SKF NOTE: I recently uncovered this circa 1983 interview with drummer Frank Briggs. Edited slightly, I’ve retyped my original introduction below, followed by scans of my original transcript, complete with proofreaders marks.
I don’t remember to what magazine I submitted this interview. Probably Modern Drummer. I have a vague recollection of submitting it on speculation — none of MD’s editors were familiar with Frank Briggs — only to have the interview rejected.
Still, on re-reading this piece almost forty years later, it holds up. My original intro gives insight into how new electronic drums were at this time, and this, hopefully, will be of interest to Frank Briggs fans.
Caveat: In case you’re wondering — I typed some of these pages on the reverse side of Gretsch order forms. You can see the bleed-through on those pages.
When I was a Gretsch sales representative, most of the best music retailers from Albany, NY, all the way up into the Northwest portion of NY State, asked me if I knew of drummer Frank Briggs.
“Oh, man,” they’d say, “you have got to check this guy out. He’s amazing.”
I’d ask the retailers what kind of music/drums Frank played. They’d answer, “It’s hard to say. He doesn’t sound like anybody else. He plays his own stuff.”
Then one day in a little drum shop in DeWitt, NY, I noticed a Frank Briggs poster tacked onto a bulletin board, announcing that Frank was accepting drum students.
“Does Frank Briggs live around here?” I asked the storeowner.
“Yeah,” he said.
“I hear he’s pretty good.”
“Oh, man,” said the store owner. “He’s incredible. He’s easily the best drummer in this area.”
So I telephoned Frank Briggs. Over the next few months we kept a good correspondence. He sent me a copy of his band’s (805) album, along with some tapes of solo drum music he recorded. Eventually I saw 805 perform at a club in the New London-Groton, CT area.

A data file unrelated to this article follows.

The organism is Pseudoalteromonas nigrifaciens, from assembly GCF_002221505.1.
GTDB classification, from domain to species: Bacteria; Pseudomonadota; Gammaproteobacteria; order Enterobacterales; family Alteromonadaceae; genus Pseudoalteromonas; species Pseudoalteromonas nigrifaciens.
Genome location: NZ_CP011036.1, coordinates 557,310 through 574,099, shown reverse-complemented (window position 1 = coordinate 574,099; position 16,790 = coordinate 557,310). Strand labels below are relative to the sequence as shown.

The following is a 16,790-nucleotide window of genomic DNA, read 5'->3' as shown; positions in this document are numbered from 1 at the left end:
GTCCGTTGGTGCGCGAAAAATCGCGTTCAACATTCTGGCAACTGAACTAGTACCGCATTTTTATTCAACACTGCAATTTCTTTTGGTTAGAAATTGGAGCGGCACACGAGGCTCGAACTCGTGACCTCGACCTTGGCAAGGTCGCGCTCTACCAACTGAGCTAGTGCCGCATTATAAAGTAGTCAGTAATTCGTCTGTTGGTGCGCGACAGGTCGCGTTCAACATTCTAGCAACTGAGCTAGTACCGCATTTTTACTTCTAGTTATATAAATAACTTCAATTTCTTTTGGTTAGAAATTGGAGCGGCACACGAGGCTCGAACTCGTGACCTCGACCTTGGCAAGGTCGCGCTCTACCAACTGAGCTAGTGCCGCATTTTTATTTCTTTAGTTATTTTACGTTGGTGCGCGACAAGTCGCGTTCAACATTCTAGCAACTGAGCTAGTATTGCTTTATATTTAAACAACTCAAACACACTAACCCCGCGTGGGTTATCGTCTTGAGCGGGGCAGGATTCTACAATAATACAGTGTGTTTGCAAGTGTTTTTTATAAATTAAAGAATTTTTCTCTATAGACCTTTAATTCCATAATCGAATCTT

This interview is important for a few reasons.
First, there has been quite a bit of controversy about Simmons drums. For better or worse, most of the Simmons advocates and practitioners use them to achieve drum sounds aurally resembling mushroom clouds. BOOM!
Frank Briggs is one of the few people I’ve encountered who doesn’t approach Simmons drums as acoustic drum replacements. He’s taken the Simmons at face value. The results are always unique and often beautiful.
Second, this interview happened with Frank Briggs at a career crossroads. One decision he had to make and continued wrestling with, is strictly an electronic drum phenomenon. One that electronic drum enthusiasts would do well to think about.
The dilemma is this: You buy an electronic Simmons SDS-V drumset and create a brand new drumming concept using them. Simmons then releases an “improved” model. You sell your SDS-V, buy the new model, and then find out the electronic brains for the improved model cannot reproduce the sounds you liked on your SDS-V. On top of that, the SDS-V is no longer in production.
Another of Frank Briggs’s crossroads involved a career move. Frank Briggs is beginning his seventh year with 805. Once a copy band, 805 evolved into a band writing and performing original material. The band was discovered and released its first album, Stand in Line, on the RCA label. The album sold reasonably well, but their second demo tape was rejected by RCA for, said the label, having little or no commercial potential.
That action put Frank Briggs and the other 805 members into some soul-searching; trying to find the elusive balance between writing/performing music with integrity, and writing/performing, as Briggs calls it, “accessible” music.
As of this writing it seems 805 will be signing with a different record label for their second album.
No doubt you’ll hear more about Frank Briggs. I am fortunate he was kind and candid enough to discuss with me his drumming and music, not at his career peak, but at one of those tough times every drummer, will have to march through.